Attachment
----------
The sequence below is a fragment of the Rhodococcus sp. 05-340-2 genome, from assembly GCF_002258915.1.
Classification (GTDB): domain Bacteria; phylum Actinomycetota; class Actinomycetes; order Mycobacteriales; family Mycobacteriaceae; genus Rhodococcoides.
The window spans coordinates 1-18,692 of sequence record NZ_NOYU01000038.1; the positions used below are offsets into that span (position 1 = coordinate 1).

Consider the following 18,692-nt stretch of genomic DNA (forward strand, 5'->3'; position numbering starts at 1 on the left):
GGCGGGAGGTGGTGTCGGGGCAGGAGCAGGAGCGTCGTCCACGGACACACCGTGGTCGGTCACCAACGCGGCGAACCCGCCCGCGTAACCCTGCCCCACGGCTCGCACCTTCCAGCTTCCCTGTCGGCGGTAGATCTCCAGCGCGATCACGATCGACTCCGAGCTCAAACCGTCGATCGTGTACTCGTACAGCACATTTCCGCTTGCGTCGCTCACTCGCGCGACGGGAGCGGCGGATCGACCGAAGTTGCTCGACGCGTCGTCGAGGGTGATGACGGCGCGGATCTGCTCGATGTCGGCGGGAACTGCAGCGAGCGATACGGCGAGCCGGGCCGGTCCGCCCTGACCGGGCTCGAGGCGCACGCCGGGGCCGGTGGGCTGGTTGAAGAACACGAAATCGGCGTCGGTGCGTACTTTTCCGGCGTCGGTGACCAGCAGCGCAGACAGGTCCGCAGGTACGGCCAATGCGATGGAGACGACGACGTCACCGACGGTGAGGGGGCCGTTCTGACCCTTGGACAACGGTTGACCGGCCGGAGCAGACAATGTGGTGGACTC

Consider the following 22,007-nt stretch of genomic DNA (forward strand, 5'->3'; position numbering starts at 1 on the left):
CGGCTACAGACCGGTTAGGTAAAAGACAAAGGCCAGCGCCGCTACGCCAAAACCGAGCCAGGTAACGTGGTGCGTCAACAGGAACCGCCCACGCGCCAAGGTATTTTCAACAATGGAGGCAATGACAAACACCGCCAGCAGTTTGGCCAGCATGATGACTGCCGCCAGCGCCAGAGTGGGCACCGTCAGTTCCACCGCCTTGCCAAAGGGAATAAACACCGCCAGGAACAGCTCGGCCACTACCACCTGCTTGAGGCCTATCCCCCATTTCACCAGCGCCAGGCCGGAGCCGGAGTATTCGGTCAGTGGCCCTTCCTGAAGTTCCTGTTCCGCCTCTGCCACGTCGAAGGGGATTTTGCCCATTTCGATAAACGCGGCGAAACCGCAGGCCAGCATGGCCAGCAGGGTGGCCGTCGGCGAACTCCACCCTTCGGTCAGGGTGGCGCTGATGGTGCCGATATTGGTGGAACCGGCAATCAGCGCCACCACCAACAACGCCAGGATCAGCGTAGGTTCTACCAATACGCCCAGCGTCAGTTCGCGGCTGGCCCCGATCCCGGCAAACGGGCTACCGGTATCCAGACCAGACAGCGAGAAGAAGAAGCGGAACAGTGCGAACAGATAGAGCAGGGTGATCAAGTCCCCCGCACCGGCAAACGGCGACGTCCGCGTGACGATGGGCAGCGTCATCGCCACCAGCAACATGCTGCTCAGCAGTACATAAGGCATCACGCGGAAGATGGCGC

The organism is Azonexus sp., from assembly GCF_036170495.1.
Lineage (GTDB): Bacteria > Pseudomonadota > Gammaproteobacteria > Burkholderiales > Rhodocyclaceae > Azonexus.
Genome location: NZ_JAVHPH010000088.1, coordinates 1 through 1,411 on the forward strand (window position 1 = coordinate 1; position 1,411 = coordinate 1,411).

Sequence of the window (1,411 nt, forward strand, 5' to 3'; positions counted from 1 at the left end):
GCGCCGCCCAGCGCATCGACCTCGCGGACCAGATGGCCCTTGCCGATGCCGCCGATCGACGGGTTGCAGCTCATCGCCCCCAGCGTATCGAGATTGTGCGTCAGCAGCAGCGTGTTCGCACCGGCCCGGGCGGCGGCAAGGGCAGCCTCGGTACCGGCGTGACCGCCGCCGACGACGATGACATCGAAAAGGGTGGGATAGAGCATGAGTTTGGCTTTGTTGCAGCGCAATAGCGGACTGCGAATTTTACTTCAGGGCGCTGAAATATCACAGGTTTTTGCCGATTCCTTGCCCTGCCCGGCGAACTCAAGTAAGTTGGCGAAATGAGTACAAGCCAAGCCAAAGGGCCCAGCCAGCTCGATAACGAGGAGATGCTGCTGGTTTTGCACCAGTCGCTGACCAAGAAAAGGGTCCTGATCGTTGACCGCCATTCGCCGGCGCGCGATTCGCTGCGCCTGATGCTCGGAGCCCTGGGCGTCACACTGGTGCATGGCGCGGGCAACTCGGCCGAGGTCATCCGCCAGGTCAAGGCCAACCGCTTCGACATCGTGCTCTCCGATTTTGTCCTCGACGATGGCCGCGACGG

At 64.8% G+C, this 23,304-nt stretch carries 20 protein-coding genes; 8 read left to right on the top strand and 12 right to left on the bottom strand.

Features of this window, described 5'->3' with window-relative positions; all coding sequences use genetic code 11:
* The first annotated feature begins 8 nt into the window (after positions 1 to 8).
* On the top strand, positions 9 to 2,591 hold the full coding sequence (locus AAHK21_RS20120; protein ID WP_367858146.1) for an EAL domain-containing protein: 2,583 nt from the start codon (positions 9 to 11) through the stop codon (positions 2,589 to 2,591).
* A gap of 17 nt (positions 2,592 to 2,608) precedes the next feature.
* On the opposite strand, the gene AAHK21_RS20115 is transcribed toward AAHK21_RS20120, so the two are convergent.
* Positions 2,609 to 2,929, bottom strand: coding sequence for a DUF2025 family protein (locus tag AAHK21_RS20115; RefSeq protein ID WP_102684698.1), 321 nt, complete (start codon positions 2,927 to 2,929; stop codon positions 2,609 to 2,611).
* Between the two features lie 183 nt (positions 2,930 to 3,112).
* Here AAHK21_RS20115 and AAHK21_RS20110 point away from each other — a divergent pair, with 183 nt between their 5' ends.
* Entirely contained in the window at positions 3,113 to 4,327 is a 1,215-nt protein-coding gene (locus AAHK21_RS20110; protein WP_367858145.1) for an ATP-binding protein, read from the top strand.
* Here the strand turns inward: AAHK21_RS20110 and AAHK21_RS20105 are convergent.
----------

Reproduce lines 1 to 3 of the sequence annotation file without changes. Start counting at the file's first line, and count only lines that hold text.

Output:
The sequence below is a fragment of the Rhodococcus sp. 05-340-2 genome, from assembly GCF_002258915.1.
Classification (GTDB): domain Bacteria; phylum Actinomycetota; class Actinomycetes; order Mycobacteriales; family Mycobacteriaceae; genus Rhodococcoides.
The window spans coordinates 1-18,692 of sequence record NZ_NOYU01000038.1; the positions used below are offsets into that span (position 1 = coordinate 1).